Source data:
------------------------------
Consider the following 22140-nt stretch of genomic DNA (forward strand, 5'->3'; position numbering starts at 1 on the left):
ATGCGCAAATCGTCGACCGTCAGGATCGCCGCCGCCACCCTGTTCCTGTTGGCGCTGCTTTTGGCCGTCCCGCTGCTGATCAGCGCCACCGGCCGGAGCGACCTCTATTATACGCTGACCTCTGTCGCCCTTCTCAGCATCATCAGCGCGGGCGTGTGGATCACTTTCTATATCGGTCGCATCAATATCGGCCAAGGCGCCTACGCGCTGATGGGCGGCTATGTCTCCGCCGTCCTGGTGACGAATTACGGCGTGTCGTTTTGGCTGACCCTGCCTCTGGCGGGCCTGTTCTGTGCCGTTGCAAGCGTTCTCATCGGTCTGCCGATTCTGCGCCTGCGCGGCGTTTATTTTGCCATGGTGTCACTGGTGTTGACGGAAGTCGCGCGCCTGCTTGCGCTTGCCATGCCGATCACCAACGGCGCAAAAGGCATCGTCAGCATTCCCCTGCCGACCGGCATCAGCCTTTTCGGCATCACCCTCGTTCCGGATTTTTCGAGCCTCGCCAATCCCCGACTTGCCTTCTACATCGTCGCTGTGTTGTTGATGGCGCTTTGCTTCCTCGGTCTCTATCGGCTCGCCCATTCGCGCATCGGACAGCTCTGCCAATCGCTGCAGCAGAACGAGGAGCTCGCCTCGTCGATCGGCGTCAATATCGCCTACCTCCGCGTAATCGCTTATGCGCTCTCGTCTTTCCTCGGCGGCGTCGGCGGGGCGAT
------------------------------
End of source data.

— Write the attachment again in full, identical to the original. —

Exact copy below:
Consider the following 22140-nt stretch of genomic DNA (forward strand, 5'->3'; position numbering starts at 1 on the left):
ATGCGCAAATCGTCGACCGTCAGGATCGCCGCCGCCACCCTGTTCCTGTTGGCGCTGCTTTTGGCCGTCCCGCTGCTGATCAGCGCCACCGGCCGGAGCGACCTCTATTATACGCTGACCTCTGTCGCCCTTCTCAGCATCATCAGCGCGGGCGTGTGGATCACTTTCTATATCGGTCGCATCAATATCGGCCAAGGCGCCTACGCGCTGATGGGCGGCTATGTCTCCGCCGTCCTGGTGACGAATTACGGCGTGTCGTTTTGGCTGACCCTGCCTCTGGCGGGCCTGTTCTGTGCCGTTGCAAGCGTTCTCATCGGTCTGCCGATTCTGCGCCTGCGCGGCGTTTATTTTGCCATGGTGTCACTGGTGTTGACGGAAGTCGCGCGCCTGCTTGCGCTTGCCATGCCGATCACCAACGGCGCAAAAGGCATCGTCAGCATTCCCCTGCCGACCGGCATCAGCCTTTTCGGCATCACCCTCGTTCCGGATTTTTCGAGCCTCGCCAATCCCCGACTTGCCTTCTACATCGTCGCTGTGTTGTTGATGGCGCTTTGCTTCCTCGGTCTCTATCGGCTCGCCCATTCGCGCATCGGACAGCTCTGCCAATCGCTGCAGCAGAACGAGGAGCTCGCCTCGTCGATCGGCGTCAATATCGCCTACCTCCGCGTAATCGCTTATGCGCTCTCGTCTTTCCTCGGCGGCGTCGGCGGGGCGAT